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Minimum pension contribution rates on the increase

Employment Law

No doubt you will already be reasonably familiar with the Government’s automatic-enrolment scheme for workplace pensions. In simple terms, it makes it compulsory for employers to automatically enrol their eligible workers into a company pension. What’s more, both employer and employee must make regular minimum contributions to the pension pot.

Contribution rates on the increase  

It was always intended that the minimum contributions rates applicable to both employers and employees would gradually increase over time. Initially the minimum contribution rate was 2%, with at least 1% from the employer. Currently, the minimum contribution is 5%, with at least 2% from the employer. However, businesses need to be aware of and prepare themselves for the fact that with effect from 6 April 2019, the minimum contribution rate will jump to 8%, with at least 3% from the employer!  

This change means that many employees will find their pension contribution rate jumping from 3% of their pay to 5%. Whilst the prospect of us all saving more for our retirement obviously sounds like a good idea, there is the risk that the increased employee contribution rate will be off-putting for some.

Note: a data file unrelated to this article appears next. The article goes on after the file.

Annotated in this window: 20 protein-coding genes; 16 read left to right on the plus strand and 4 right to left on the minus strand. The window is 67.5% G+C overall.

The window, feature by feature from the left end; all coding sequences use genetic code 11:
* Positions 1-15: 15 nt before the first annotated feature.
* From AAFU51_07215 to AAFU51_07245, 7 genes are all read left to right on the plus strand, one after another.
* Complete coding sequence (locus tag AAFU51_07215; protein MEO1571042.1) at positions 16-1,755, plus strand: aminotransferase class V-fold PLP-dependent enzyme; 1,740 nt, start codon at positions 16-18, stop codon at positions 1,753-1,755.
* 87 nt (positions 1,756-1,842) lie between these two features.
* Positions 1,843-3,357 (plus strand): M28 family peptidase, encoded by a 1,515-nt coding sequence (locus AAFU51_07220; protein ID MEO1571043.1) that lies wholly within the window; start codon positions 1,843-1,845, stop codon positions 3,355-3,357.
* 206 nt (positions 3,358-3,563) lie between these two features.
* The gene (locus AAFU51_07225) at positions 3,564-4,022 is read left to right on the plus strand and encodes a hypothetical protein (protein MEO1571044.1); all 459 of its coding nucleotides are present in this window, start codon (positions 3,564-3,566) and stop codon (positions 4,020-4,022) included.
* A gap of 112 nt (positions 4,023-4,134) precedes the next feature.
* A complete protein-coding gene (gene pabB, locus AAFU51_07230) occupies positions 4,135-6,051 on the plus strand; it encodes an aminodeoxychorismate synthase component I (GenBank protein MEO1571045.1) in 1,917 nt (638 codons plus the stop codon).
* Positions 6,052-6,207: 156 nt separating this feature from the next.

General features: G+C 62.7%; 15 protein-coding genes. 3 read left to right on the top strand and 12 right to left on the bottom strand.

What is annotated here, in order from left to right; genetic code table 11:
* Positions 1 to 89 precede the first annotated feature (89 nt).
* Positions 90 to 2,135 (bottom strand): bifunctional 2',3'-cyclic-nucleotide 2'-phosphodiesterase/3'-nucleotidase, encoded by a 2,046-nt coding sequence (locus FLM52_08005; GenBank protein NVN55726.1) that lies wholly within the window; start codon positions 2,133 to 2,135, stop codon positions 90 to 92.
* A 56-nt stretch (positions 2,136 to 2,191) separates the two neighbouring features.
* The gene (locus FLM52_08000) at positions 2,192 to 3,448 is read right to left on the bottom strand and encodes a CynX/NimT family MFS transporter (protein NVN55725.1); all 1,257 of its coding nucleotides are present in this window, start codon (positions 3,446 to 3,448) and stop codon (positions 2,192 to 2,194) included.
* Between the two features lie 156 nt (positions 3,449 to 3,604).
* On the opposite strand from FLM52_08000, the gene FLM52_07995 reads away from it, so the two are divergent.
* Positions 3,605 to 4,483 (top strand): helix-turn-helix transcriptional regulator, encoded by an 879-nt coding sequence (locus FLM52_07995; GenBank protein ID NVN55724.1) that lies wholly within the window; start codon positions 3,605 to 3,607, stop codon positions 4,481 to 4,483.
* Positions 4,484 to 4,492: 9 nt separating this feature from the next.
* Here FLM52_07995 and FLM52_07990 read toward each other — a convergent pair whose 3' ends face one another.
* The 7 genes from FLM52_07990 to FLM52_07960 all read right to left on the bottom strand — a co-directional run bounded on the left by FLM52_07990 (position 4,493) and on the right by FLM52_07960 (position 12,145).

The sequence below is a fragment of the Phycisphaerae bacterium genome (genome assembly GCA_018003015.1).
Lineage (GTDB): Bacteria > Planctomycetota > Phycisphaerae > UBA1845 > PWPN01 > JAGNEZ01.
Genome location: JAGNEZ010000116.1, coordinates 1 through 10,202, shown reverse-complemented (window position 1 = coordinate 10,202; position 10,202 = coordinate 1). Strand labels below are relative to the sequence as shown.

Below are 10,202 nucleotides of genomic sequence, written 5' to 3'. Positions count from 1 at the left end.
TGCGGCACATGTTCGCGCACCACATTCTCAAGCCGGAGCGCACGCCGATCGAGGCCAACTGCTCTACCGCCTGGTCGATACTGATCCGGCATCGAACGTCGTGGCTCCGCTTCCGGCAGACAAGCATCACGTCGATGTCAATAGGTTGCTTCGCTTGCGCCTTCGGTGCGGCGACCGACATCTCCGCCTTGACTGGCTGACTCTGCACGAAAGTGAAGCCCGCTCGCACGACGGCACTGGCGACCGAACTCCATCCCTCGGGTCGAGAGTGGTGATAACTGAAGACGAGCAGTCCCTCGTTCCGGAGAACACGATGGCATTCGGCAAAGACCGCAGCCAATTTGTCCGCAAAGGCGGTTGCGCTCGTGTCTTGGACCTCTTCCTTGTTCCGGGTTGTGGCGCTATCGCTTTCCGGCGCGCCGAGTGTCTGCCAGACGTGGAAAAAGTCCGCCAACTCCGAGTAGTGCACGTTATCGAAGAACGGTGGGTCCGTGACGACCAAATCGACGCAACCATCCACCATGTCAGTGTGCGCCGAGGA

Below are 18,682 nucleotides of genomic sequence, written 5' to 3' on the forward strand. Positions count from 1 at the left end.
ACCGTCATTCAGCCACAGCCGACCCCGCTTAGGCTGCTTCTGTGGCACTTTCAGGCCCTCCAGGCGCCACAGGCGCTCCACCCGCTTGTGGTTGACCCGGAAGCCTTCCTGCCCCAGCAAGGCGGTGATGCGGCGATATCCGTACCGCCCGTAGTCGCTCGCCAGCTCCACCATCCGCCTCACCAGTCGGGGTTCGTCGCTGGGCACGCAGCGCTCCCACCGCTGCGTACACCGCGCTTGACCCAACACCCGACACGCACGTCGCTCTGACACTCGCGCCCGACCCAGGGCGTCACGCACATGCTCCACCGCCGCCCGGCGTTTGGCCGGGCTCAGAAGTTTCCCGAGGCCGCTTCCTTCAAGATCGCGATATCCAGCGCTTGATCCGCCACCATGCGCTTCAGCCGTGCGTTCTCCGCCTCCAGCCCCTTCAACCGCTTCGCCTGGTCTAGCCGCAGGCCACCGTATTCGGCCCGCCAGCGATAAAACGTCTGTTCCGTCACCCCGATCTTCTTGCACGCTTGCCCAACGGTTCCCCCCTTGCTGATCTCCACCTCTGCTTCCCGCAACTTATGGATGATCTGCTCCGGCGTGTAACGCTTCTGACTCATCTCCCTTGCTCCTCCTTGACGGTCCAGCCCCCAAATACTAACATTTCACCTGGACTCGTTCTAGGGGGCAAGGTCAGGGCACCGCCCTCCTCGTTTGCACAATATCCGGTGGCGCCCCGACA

Recent figures suggest that more than 10 million people have joined workplace pension schemes as a result of the auto-enrolment regime. However, will we see more employees (particularly the lowest paid and the most vulnerable) deciding to opt out of their employers’ schemes as a result of this increased contribution rate? Time will tell.

What should you be doing now?

If you haven’t already done so, it makes sense to ensure your employees are aware of these changes. However, you need to be careful about the terms in which you write to them.  You must not do or say anything to encourage your staff to opt out of your workplace pension. This is against the law and can result in fines and even prosecution.  

If in doubt, please get in touch.

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